Rakon has reported record earnings for its year to March, but says all profit will be reinvested for growth as it moves to a new dividend policy - which sees no profit payout to shareholders after the bumper year.
Shares were up 2.45 per cent to $1.67 in early trading. The stock is up 74.5 per cent for the year.
The Auckland-based maker of advanced frequency control and timing solutions - used in everything from 5G telecommunications gear to low earth orbiting satellites to data centres that need to keep exact time - said its net profit tripled from the year-ago $9.6 million to $31m as revenue rose by a third to $172.0m.
Adjusted ebitda more than doubled to $54.4m, and came in just ahead of revised-upward guidance of $49m-$53m.
Operating cashflow improved by 51 per cent to $30.2m, while Rakon's net cash increased by $18.2m to $23.2m.
Investors hoping for a dividend were out of luck, however.
Rakon chairwoman Lorraine Witten used the full-year result to announce a new dividend policy that will see a profit payout to shareholders assessed on its merits each year as growth opportunities and other market factors are assessed annually.
The firm previously pledged to pay out 50 per cent of its after-tax profit in dividends "if fiscally appropriate".
This year, the board has decided all surplus cash "should be fully allocated to support planned growth and capital expenditure requirements, and therefore no dividend will be paid for the 2022 financial year," Witten said.
New chief executive Sinan Altug said Rakon's order book was strong, but did not offer any profit or venue guidance for FY2023.
Altug told the Herald that while his company had managed Covid "exceptionally" in the year to March, there was still too much pandemic uncertainly to offer an FY2023 forecast at this point - but he anticipated guidance would be given once Rakon had a few trading months under its belt.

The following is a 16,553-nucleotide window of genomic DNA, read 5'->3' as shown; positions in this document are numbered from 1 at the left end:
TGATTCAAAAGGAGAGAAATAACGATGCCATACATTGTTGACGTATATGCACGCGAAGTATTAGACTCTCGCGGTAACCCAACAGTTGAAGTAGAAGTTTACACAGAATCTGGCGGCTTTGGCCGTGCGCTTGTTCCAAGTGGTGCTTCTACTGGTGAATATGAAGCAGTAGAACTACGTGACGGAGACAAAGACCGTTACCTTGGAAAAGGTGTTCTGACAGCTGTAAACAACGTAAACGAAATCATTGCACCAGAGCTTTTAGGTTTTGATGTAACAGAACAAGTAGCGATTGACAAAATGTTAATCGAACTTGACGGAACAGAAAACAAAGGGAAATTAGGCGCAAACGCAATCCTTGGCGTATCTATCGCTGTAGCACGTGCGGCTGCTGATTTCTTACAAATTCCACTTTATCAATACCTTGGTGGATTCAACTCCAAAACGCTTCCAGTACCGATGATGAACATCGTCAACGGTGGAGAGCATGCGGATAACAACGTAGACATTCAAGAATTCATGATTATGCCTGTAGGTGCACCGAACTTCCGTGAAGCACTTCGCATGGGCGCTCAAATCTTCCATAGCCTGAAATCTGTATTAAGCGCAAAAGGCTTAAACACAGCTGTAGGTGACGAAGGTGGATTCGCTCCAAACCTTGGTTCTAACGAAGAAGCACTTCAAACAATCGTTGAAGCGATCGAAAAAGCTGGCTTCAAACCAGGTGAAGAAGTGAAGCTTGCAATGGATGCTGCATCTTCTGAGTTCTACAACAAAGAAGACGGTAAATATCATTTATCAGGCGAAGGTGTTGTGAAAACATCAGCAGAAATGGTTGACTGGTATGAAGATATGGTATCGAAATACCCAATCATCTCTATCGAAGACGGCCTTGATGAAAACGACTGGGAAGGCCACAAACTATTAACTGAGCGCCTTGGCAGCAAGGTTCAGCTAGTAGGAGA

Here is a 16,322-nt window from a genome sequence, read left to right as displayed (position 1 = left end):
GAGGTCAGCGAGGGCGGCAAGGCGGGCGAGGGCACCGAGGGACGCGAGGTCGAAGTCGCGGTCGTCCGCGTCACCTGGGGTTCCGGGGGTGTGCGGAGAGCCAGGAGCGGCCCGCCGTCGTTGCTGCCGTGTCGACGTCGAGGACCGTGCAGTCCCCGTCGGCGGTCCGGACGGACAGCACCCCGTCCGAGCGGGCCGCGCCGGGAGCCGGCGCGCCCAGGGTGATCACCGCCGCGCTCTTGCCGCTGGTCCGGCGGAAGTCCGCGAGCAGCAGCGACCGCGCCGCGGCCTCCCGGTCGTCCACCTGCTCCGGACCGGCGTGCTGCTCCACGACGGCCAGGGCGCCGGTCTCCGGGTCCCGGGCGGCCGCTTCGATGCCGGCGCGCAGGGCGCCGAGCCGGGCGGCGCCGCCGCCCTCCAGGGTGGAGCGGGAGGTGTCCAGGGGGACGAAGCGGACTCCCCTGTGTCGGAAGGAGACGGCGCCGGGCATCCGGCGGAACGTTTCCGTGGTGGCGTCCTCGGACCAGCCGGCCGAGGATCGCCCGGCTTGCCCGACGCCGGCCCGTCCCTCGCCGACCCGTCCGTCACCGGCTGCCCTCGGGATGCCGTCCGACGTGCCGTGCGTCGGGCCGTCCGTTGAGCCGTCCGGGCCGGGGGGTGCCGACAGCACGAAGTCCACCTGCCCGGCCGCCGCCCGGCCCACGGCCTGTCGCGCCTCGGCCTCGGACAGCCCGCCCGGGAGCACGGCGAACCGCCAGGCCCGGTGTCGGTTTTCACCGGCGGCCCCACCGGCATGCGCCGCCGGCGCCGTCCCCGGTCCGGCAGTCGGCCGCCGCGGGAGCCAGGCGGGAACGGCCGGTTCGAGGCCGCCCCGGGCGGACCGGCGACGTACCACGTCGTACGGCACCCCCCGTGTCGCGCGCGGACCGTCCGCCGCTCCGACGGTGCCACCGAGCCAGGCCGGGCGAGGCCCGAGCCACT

More broadly, he said a multi-year re-engineering of Rakon as the company shifted from consumer markets (such as components for smartphones) to higher-margin industrial markets had started to pay off in FY2022.
Altug said key markets for Rakon, particularly 5G mobile network upgrades, were set to continue strong growth in the year ahead.
Others were more mixed, but he saw good long-term prospects. "While our space and defence revenue at this point looks lukewarm, the space industry has been undergoing its own transformation," he said, referencing a shift from a few, large geosynchronous satellites to swarms of low-earth orbiting satellites.
LEO satellite launchers Rocket Lab and Space X are both Rakon customers.
Defence had dipped in FY2022 because of delays with US orders, he said.
Altug said data centres were an emerging growth area. Big tech companies are going through a boom in server farm construction as the shift to hybrid work fuels cloud computing growth. Rakon offers product that helps data centres keep their timing in exact sync as data is exchanged.
Co-founder Brent Robinson - who stepped down as CEO in December but remains as chief technology officer and a director - recently told the Herald that chip shortages caused by Covid had boosted Rakon's margins, and opened doors to new business as rival technology providers felt the squeeze.
Today, Altug said some 99.5 per cent of Rakon's 1000 staff across NZ, India, the UK and elsewhere are vaccinated. Its factories were not being affected by the pandemic.
The CEO said Rakon's ability to design chips inhouse had also helped it to quickly fill the breach when rivals where unable to fill orders - and in one case, step in with a new chipset design after a major manufacturer was hit by a factory fire (Altug said confidentiality clauses meant he couldn't name the companies involved).